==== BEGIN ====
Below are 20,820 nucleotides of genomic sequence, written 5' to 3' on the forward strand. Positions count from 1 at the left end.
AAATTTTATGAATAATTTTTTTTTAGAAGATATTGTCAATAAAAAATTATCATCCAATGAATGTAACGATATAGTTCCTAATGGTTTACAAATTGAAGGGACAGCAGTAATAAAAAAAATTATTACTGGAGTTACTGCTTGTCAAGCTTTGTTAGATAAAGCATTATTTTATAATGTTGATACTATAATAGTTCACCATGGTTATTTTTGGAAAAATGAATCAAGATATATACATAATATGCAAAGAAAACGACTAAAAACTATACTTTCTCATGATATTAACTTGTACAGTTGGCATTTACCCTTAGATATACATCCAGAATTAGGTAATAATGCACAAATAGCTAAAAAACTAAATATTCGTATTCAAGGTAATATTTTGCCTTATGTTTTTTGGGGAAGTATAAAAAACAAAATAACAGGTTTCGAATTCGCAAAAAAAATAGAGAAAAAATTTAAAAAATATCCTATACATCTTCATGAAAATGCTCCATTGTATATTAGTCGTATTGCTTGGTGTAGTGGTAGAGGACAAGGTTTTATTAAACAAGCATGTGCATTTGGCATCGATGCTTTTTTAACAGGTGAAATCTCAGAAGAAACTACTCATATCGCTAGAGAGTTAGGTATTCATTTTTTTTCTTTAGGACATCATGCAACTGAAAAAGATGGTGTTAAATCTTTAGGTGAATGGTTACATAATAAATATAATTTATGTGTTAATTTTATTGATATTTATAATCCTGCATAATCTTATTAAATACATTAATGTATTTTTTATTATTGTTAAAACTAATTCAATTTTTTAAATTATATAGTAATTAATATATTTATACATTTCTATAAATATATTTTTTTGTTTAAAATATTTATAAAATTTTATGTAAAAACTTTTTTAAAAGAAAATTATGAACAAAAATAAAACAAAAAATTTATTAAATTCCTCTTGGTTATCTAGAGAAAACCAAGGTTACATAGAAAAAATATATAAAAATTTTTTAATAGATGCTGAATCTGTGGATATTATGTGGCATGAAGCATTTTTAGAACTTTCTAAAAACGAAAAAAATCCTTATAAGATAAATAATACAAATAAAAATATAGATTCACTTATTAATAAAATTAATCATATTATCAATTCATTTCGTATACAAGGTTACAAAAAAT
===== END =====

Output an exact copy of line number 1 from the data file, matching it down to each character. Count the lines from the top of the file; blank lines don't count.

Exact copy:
Below are 20,820 nucleotides of genomic sequence, written 5' to 3' on the forward strand. Positions count from 1 at the left end.